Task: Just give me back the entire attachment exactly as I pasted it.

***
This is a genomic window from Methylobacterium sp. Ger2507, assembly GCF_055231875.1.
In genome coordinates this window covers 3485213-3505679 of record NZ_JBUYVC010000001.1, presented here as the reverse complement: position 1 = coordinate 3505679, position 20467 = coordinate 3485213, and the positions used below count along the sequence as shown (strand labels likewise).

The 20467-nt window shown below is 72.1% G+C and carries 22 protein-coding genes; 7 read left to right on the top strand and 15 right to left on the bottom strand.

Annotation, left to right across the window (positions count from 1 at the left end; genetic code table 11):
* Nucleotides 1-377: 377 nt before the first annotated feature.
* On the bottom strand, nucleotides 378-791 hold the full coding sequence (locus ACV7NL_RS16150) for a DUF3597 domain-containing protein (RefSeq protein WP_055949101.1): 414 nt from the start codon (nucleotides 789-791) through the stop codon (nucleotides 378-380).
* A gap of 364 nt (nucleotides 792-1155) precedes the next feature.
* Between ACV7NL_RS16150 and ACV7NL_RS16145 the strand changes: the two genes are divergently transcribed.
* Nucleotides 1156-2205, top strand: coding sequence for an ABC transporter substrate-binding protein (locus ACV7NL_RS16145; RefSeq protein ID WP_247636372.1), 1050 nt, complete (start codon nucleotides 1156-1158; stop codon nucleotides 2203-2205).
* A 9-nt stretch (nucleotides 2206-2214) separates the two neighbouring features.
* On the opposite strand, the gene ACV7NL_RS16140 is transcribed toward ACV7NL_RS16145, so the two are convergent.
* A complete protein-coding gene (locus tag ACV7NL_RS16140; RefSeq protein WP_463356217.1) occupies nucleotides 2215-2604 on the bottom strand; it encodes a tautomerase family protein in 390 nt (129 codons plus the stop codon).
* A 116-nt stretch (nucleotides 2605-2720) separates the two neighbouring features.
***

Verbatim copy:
This is a genomic window from Methylobacterium sp. Ger2507, assembly GCF_055231875.1.
In genome coordinates this window covers 3485213-3505679 of record NZ_JBUYVC010000001.1, presented here as the reverse complement: position 1 = coordinate 3505679, position 20467 = coordinate 3485213, and the positions used below count along the sequence as shown (strand labels likewise).

The 20467-nt window shown below is 72.1% G+C and carries 22 protein-coding genes; 7 read left to right on the top strand and 15 right to left on the bottom strand.

Annotation, left to right across the window (positions count from 1 at the left end; genetic code table 11):
* Nucleotides 1-377: 377 nt before the first annotated feature.
* On the bottom strand, nucleotides 378-791 hold the full coding sequence (locus ACV7NL_RS16150) for a DUF3597 domain-containing protein (RefSeq protein WP_055949101.1): 414 nt from the start codon (nucleotides 789-791) through the stop codon (nucleotides 378-380).
* A gap of 364 nt (nucleotides 792-1155) precedes the next feature.
* Between ACV7NL_RS16150 and ACV7NL_RS16145 the strand changes: the two genes are divergently transcribed.
* Nucleotides 1156-2205, top strand: coding sequence for an ABC transporter substrate-binding protein (locus ACV7NL_RS16145; RefSeq protein ID WP_247636372.1), 1050 nt, complete (start codon nucleotides 1156-1158; stop codon nucleotides 2203-2205).
* A 9-nt stretch (nucleotides 2206-2214) separates the two neighbouring features.
* On the opposite strand, the gene ACV7NL_RS16140 is transcribed toward ACV7NL_RS16145, so the two are convergent.
* A complete protein-coding gene (locus tag ACV7NL_RS16140; RefSeq protein WP_463356217.1) occupies nucleotides 2215-2604 on the bottom strand; it encodes a tautomerase family protein in 390 nt (129 codons plus the stop codon).
* A 116-nt stretch (nucleotides 2605-2720) separates the two neighbouring features.